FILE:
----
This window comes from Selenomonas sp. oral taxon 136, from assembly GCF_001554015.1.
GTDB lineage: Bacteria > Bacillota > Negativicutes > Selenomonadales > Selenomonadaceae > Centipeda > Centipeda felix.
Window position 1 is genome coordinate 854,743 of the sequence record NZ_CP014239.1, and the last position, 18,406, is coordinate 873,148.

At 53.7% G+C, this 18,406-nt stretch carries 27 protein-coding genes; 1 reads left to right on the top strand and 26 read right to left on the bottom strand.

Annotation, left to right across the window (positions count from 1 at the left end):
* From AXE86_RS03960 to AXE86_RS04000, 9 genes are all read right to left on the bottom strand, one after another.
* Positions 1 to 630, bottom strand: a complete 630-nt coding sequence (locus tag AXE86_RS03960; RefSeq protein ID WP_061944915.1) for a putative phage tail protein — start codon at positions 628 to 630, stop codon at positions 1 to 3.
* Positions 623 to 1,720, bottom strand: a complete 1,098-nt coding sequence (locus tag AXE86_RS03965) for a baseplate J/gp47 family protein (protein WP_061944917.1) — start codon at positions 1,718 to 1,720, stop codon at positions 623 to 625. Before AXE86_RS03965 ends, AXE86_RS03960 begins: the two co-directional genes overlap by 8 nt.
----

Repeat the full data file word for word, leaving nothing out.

This window comes from Selenomonas sp. oral taxon 136, from assembly GCF_001554015.1.
GTDB lineage: Bacteria > Bacillota > Negativicutes > Selenomonadales > Selenomonadaceae > Centipeda > Centipeda felix.
Window position 1 is genome coordinate 854,743 of the sequence record NZ_CP014239.1, and the last position, 18,406, is coordinate 873,148.

At 53.7% G+C, this 18,406-nt stretch carries 27 protein-coding genes; 1 reads left to right on the top strand and 26 read right to left on the bottom strand.

Annotation, left to right across the window (positions count from 1 at the left end):
* From AXE86_RS03960 to AXE86_RS04000, 9 genes are all read right to left on the bottom strand, one after another.
* Positions 1 to 630, bottom strand: a complete 630-nt coding sequence (locus tag AXE86_RS03960; RefSeq protein ID WP_061944915.1) for a putative phage tail protein — start codon at positions 628 to 630, stop codon at positions 1 to 3.
* Positions 623 to 1,720, bottom strand: a complete 1,098-nt coding sequence (locus tag AXE86_RS03965) for a baseplate J/gp47 family protein (protein WP_061944917.1) — start codon at positions 1,718 to 1,720, stop codon at positions 623 to 625. Before AXE86_RS03965 ends, AXE86_RS03960 begins: the two co-directional genes overlap by 8 nt.